What moved Trayvon Martin's Feb. 26 death from a local story to a national tale that has sparked a discussion about racial profiling and race relations?

Social media played a critical role. And there were key moments along the way.

First. NBC News today reports on Kevin Cunningham of Washington, D.C., who it says started the online petition at Change.org demanding that authorities arrest George Zimmerman. He's the 28-year-old Sanford, Fla., neighborhood watch volunteer who killed 17-year-old Martin in what Zimmerman says was a case of self defense — but Martin's families and supporters feel was racial profiling. Martin was black.

Cunningham, who is white, had read about Martin's death on a listserv for "Men of Howard." That's "an informal, secretive fraternity that he joined while attending the historically black Howard University as a law student," NBC says. On March 8, NBC says, Cunningham went to Change.org to create the online appeal.

Second. After a few days, the petition had 10,000 "signatures." It was then, Cunningham told NBC, that Change.org asked if it could be transferred to the control of Martin's parents. Cunningham said yes.

The parents' emotional appeal seemed to supercharge the petition effort. "On February 26, our son Trayvon Martin was shot and killed as he walked to a family member's home from a convenience store where he had just bought some candy," it begins. "He was only 17 years-old."

"Brianna Bayo-Cotter, Change.org's communication's director, says this is their largest online petition drive ever," Time's NewsFeed blog reports.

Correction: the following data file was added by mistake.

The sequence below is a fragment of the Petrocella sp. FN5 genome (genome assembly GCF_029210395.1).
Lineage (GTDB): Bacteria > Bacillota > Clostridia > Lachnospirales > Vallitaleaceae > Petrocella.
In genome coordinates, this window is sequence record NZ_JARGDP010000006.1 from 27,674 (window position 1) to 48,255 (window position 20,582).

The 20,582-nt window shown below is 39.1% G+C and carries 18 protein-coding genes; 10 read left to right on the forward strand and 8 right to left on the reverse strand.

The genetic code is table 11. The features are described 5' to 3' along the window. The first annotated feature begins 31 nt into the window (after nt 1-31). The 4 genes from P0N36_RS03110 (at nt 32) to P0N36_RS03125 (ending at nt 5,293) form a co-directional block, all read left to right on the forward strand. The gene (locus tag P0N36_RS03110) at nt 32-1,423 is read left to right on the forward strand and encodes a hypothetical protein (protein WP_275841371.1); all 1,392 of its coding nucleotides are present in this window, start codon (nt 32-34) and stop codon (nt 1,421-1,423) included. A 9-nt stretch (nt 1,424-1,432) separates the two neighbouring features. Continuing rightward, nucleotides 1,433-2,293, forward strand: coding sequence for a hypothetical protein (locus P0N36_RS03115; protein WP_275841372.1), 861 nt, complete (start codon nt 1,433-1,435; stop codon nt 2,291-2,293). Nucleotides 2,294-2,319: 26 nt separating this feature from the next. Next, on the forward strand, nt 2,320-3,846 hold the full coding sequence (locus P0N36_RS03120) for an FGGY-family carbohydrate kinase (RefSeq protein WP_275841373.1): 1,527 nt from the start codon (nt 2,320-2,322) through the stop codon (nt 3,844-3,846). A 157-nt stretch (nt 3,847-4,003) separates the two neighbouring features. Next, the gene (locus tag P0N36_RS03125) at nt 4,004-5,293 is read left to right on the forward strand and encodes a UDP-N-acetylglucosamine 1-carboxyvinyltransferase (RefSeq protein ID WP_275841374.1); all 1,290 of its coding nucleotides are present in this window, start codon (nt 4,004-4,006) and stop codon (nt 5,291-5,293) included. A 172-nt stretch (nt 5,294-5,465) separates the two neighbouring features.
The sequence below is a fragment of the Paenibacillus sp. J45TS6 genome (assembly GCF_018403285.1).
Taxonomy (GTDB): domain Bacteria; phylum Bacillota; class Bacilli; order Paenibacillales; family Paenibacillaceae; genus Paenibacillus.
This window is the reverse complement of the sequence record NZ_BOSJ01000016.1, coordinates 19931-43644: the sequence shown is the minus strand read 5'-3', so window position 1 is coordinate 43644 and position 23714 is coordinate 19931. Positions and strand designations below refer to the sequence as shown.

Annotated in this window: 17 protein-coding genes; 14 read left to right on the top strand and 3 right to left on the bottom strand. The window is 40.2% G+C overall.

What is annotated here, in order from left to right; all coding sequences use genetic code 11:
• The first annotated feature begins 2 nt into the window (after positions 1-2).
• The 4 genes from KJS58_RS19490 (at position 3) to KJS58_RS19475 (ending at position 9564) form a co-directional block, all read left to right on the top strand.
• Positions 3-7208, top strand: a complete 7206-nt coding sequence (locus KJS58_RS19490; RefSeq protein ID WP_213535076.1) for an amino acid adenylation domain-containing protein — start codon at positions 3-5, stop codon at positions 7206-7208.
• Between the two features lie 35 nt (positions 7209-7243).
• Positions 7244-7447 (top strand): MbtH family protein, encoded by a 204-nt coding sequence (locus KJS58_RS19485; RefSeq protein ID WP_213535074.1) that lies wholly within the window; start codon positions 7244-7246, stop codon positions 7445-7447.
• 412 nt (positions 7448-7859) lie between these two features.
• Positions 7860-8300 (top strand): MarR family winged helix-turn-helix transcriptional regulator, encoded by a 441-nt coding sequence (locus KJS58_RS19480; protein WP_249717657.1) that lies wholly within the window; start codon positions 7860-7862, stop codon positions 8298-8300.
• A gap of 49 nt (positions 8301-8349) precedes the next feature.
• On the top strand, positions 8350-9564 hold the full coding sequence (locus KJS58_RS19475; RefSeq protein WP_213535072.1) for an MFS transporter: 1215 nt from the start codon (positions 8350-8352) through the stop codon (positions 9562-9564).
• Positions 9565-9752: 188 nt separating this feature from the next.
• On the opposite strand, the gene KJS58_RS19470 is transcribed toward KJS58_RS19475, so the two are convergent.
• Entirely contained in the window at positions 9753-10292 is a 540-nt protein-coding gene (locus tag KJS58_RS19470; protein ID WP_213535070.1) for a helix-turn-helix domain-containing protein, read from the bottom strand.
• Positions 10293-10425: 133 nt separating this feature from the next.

As of this afternoon, there are about 2.2 million digital signatures.

Third. Meanwhile, "a host of celebrities from hip hop icon and entrepreneur Russell Simmons to new age leader Deepak Chopra to director Spike Lee" started posting messages on Twitter, Facebook and other sites about the case, as ABC News recounts. And much as with the recent viral spread of the "Kony 2012" campaign about an African warlord, those messages resonated. (Related note: Lee retweeted what he thought was Zimmerman's address. He was wrong and is now apologizing to the elderly couple who live at the address he posted, who received threats and hate mail. They might have cause to sue him.)

Overall, as NewsFeed says, "social-media watchers call the viral growth regarding Trayvon Martin the 'perfect storm.' With a frustrated population that perceives an injustice and an easy platform for expression, it has all the elements needed for a widespread outcome."

Other factors obviously played roles. Parents, especially those with African-American sons, identified with the loss suffered by Martin's mother and father. The release of 911 tapes from Zimmerman's calls to police gave the news media dramatic audio that could be played over and over again. Cable news networks saw a story of high interest to viewers that they could devote lots of time to. "The hoodie" is an image that can be easily short-handed.

But is looks as if social media once again spread the word in a way that wasn't available just a few years ago. And they are now helping to keep the story on Americans' minds.

Copyright 2013 NPR. To see more, visit http://www.npr.org/.